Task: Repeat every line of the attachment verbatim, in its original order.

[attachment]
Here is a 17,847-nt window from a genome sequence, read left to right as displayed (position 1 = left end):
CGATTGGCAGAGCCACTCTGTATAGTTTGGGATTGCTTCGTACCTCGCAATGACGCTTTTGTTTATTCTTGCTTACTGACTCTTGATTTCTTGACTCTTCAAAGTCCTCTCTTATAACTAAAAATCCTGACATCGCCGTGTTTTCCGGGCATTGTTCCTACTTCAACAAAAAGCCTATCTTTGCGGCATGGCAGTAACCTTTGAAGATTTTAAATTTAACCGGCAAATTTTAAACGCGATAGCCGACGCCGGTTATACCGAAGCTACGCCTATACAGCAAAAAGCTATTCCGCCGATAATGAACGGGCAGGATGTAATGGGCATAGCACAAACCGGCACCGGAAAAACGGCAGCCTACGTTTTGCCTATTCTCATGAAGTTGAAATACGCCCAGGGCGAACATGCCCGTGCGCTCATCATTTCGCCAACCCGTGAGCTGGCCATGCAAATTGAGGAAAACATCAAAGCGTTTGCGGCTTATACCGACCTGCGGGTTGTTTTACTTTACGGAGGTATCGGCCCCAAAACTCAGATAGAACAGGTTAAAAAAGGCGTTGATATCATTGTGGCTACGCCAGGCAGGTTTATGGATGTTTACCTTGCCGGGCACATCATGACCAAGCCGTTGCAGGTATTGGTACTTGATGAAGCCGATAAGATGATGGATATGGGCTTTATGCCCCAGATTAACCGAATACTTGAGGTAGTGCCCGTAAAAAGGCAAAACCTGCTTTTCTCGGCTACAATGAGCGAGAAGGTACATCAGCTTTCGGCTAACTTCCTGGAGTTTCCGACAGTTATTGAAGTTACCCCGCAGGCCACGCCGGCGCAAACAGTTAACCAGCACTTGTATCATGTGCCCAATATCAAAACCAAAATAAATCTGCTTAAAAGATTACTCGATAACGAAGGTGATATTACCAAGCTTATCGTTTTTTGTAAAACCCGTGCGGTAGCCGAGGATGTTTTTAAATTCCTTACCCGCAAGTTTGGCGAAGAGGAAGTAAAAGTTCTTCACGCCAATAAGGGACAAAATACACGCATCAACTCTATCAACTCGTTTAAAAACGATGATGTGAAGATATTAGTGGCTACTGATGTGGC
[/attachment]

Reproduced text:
Here is a 17,847-nt window from a genome sequence, read left to right as displayed (position 1 = left end):
CGATTGGCAGAGCCACTCTGTATAGTTTGGGATTGCTTCGTACCTCGCAATGACGCTTTTGTTTATTCTTGCTTACTGACTCTTGATTTCTTGACTCTTCAAAGTCCTCTCTTATAACTAAAAATCCTGACATCGCCGTGTTTTCCGGGCATTGTTCCTACTTCAACAAAAAGCCTATCTTTGCGGCATGGCAGTAACCTTTGAAGATTTTAAATTTAACCGGCAAATTTTAAACGCGATAGCCGACGCCGGTTATACCGAAGCTACGCCTATACAGCAAAAAGCTATTCCGCCGATAATGAACGGGCAGGATGTAATGGGCATAGCACAAACCGGCACCGGAAAAACGGCAGCCTACGTTTTGCCTATTCTCATGAAGTTGAAATACGCCCAGGGCGAACATGCCCGTGCGCTCATCATTTCGCCAACCCGTGAGCTGGCCATGCAAATTGAGGAAAACATCAAAGCGTTTGCGGCTTATACCGACCTGCGGGTTGTTTTACTTTACGGAGGTATCGGCCCCAAAACTCAGATAGAACAGGTTAAAAAAGGCGTTGATATCATTGTGGCTACGCCAGGCAGGTTTATGGATGTTTACCTTGCCGGGCACATCATGACCAAGCCGTTGCAGGTATTGGTACTTGATGAAGCCGATAAGATGATGGATATGGGCTTTATGCCCCAGATTAACCGAATACTTGAGGTAGTGCCCGTAAAAAGGCAAAACCTGCTTTTCTCGGCTACAATGAGCGAGAAGGTACATCAGCTTTCGGCTAACTTCCTGGAGTTTCCGACAGTTATTGAAGTTACCCCGCAGGCCACGCCGGCGCAAACAGTTAACCAGCACTTGTATCATGTGCCCAATATCAAAACCAAAATAAATCTGCTTAAAAGATTACTCGATAACGAAGGTGATATTACCAAGCTTATCGTTTTTTGTAAAACCCGTGCGGTAGCCGAGGATGTTTTTAAATTCCTTACCCGCAAGTTTGGCGAAGAGGAAGTAAAAGTTCTTCACGCCAATAAGGGACAAAATACACGCATCAACTCTATCAACTCGTTTAAAAACGATGATGTGAAGATATTAGTGGCTACTGATGTGGC